Virtual reality labs reshape how we process information


We live in a time when the scale of scientific research is undergoing an unprecedented exponential growth, which contributes to the generation of equally unprecedented amounts of data. Disciplines like neuroscience, astronomy or particle physics are piling up so much information that finding and implementing new ways of representing, navigating and manipulating this information is rapidly becoming a pressing necessity.

One specifically promising method relies on the use of virtual and mixed reality platforms. What could be more intuitive and useful for, say, a neuroscientist trying to make sense of a huge and seemingly chaotic brain data set than an ability to fly through its virtual gesture-controlled representation and actually experience the properties of data in search for meaningful patterns.

The eXperience Induction Machine (XIM), built in the SPECS lab at Pompeu Fabra University in Barcelona, is one example of such immersive spaces, which is currently applied to work precisely with data collected from the human brain. XIM allows researchers to visualize a brain connectome, the network of nodes and connections that defines what is going on in our vital organ. XIM is now a key part of the Collective Experience of Emphatic Data Systems (CEEDs), a European project seeking to develop a whole set of tools to bring big data visualisation to a new level.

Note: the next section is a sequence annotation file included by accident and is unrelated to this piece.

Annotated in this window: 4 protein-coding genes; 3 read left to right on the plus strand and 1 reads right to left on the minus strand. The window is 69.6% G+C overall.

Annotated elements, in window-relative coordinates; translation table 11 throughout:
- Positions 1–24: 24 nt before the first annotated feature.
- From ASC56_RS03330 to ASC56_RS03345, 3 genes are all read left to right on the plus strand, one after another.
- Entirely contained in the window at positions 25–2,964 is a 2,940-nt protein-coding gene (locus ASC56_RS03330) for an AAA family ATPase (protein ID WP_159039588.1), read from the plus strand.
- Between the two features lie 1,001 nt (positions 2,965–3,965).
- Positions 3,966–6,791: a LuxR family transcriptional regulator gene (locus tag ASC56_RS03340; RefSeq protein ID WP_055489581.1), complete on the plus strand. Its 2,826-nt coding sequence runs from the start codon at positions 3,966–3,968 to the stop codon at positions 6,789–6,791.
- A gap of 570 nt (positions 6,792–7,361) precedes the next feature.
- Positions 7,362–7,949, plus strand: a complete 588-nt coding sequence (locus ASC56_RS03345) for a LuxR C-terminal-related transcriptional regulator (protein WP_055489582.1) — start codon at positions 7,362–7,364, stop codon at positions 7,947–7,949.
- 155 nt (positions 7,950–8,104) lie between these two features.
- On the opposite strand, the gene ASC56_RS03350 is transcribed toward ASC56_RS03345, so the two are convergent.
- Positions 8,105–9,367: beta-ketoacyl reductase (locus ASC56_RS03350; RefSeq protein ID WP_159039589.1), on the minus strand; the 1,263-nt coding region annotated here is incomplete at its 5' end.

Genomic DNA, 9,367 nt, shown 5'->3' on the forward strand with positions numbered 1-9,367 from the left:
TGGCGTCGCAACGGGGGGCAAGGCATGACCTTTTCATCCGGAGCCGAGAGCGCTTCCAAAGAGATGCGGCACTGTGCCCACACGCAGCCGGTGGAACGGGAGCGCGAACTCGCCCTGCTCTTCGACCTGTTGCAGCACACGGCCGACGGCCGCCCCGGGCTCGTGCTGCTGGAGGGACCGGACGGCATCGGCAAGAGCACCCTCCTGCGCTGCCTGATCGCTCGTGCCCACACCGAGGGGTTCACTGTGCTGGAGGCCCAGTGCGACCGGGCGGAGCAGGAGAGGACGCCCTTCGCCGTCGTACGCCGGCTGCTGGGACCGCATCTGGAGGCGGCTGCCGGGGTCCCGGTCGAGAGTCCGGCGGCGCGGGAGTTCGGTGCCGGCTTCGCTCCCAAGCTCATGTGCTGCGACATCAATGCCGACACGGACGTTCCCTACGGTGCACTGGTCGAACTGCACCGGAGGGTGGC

XIM can be hooked up to a series of sensors that measure such parameters as the user’s heart rate, skin conductance, eye gaze and brain activity. This allows the system to register certain subconscious patterns, associated with how we perceive and process information, and guide the user’s attention to areas of potential interest that would otherwise remain unnoticed. This feature, along with XIM’s increased interactivity, is what really makes XIM stand out in comparison with some other state-of-the-art virtual and mixed reality systems such as the AlloSphere at the California Nanosystems Institute or the CAVE2 at the University of Illinois at Chicago. 

Earlier this month, SPECS and CEEDs showcased their platform for embodied exploration of neural data at the 16th edition of Laval Virtual, the largest virtual technology conference in Europe. You can see a complete photo report from the event HERE.


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    1. Pingback: How to make your brains feel at home | Convergent Science Network

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